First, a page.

Furness said that a warning sign should have been the health outcomes in Italy, which was particularly hard hit early on by the coronavirus, in part because of intergenerational living. That this would predominantly affect racialized residents should not come as a surprise, he said, and it should be understood as part of the conversation about racial justice too. "This is not unrelated to systemic racism," he observed, pointing out that the map of tuberculosis infections looks similar.

Furness said that public health units must do intensive ongoing outreach to these communities. That could involve allocating more resources toward these neighbourhoods, reaching out by going door-to-door, building trust and hiring from within the community to do this work.

Furness also urged the government to do more to ensure paid sick days are provided to incentivize better health outcomes for everyone.

Toronto Board of Health Chair Joe Cressy echoed Furness's sentiments. "I'm deeply concerned that this is a story that will continue to unfold until there is a vaccine," the second-term councillor told QP Briefing.

Cressy said that gathering and analyzing this data is important to address the problem, and added that Toronto Public Health will release additional information as soon as next week that will allow more detailed analysis, including tying rates of coronavirus tests to race and housing status, rather than just correlating it to neighbourhood-level stats.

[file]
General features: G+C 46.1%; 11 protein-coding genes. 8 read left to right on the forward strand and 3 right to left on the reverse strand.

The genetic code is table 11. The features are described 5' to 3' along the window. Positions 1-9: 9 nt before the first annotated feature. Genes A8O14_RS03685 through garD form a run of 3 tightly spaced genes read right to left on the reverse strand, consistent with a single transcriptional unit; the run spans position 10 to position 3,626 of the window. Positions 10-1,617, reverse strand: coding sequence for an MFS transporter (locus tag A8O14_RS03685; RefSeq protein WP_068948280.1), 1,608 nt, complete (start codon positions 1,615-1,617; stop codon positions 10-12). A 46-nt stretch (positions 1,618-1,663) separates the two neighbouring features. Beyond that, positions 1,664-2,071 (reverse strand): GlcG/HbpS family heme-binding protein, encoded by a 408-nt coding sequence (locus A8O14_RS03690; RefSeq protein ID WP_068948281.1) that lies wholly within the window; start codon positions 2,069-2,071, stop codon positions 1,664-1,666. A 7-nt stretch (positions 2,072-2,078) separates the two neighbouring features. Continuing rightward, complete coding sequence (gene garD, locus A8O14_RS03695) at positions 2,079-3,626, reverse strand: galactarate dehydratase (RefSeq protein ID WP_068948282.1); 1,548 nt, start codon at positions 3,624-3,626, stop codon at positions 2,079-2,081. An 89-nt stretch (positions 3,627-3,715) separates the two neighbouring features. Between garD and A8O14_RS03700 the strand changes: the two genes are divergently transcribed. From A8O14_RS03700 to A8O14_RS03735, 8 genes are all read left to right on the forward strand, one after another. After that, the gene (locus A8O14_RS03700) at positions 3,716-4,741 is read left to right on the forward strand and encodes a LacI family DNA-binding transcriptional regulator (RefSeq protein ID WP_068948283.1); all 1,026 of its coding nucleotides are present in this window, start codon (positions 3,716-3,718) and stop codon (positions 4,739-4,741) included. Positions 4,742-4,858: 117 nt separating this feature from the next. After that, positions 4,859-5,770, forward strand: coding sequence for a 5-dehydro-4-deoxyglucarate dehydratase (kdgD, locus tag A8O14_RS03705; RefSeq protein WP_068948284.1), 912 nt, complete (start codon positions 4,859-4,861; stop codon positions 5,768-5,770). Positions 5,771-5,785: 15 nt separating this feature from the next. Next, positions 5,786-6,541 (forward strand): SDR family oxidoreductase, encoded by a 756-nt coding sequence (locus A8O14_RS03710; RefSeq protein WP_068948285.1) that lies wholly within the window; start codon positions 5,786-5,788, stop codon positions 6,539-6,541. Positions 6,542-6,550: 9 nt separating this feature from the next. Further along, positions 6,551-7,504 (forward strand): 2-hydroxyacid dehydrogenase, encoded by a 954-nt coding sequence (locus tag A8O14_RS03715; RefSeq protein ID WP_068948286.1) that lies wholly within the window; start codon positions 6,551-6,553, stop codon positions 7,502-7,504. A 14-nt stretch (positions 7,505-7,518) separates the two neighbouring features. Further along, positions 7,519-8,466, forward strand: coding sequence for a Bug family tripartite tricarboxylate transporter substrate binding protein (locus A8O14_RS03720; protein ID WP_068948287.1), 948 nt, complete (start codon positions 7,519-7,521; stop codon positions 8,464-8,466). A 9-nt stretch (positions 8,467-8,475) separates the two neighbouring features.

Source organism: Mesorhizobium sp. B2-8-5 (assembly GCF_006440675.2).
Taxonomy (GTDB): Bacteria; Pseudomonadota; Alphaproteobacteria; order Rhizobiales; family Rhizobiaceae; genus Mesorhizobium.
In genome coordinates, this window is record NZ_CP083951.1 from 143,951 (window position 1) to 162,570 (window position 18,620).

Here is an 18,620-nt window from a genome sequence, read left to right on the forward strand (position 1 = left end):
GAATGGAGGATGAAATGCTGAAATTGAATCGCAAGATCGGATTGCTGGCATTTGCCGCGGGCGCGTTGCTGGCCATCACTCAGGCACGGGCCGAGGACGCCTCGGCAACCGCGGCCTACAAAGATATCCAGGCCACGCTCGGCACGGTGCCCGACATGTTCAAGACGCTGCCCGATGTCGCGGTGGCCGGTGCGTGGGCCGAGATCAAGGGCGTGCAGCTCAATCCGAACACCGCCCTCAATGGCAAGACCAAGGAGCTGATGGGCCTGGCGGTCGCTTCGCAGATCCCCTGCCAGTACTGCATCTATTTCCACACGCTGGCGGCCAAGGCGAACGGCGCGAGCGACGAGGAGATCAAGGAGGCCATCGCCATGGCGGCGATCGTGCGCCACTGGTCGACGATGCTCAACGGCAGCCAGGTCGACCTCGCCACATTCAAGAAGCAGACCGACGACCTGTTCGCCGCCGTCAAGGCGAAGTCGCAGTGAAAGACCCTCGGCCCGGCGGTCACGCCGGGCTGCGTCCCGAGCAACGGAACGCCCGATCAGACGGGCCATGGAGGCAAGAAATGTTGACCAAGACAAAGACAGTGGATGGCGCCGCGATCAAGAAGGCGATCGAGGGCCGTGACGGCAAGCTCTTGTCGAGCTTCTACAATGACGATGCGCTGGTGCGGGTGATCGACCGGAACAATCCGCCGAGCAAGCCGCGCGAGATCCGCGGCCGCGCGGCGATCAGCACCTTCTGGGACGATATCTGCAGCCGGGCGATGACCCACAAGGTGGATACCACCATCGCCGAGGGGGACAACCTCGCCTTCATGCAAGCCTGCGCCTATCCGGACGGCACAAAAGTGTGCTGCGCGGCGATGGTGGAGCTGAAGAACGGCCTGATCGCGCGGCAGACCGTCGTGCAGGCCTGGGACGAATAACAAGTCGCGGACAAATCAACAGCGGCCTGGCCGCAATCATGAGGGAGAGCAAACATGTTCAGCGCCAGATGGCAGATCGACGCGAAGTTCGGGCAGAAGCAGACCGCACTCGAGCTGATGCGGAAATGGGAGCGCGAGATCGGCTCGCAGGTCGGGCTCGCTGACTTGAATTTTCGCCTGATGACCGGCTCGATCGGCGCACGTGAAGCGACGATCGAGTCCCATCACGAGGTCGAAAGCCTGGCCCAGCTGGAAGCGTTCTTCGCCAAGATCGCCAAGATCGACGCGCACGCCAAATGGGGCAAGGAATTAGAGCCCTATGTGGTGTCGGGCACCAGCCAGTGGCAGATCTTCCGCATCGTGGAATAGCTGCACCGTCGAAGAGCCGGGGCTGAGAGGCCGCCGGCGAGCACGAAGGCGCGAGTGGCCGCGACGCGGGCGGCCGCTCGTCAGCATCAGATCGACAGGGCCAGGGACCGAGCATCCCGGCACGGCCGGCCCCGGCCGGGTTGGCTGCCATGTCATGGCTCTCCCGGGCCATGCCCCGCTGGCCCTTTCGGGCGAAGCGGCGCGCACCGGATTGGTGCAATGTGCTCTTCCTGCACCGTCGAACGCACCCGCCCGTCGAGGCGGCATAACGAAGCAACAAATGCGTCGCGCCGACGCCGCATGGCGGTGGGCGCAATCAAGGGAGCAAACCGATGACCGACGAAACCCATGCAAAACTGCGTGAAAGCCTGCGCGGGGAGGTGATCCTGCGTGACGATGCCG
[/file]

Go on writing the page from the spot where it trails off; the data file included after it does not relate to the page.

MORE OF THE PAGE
Cressy also added the city is exploring how to solve some of the issues the numbers have shown, including early discussions on how people who are under-housed and cannot properly isolate at home can get accommodations.

Provincial disparity

Across the province, COVID-19 has been spreading unevenly. The Ford government has delayed the second stage of economic reopening in Toronto, Peel and Windsor-Essex, while allowing it to proceed elsewhere.

Toronto and Peel have had the most new sporadic cases in the past 10 days, with 607 and 317 respectively, but Windsor-Essex's 222 cases mean it has had the highest rate per 100,000 people, considering its lower population.

The Windsor-Essex region has two current challenges: the spread of COVID-19 among migrant farm workers and cases among cross-border workers, said Health Minister Christine Elliott when asked about the region on Wednesday.

"The issue of the migrant workers is the biggest issue that relates to Windsor-Essex, that's preventing them from moving into stage two, but there are also quite a number of workers, particularly in the health-care sector, that also live in Windsor and work in the United States and go back and forth," she said. Elliott also noted that the cross-border cases pose a problem for Windsor-Essex that other rural areas haven't had to deal with while having agricultural worker outbreaks — which is why those other areas have been greenlit for reopening. 

Windsor-Essex has more than 300 cases among farm workers, most of them migrant workers who've tested positive recently, according to the local health unit. Those are classified as sporadic, rather than outbreak-related, in the province's integrated data system.

Both Ford and Elliott committed to working with the local public health unit and agricultural community to increase testing among migrant workers and to re-evaluate when the area can move to stage two as time goes on.

QP Briefing Staff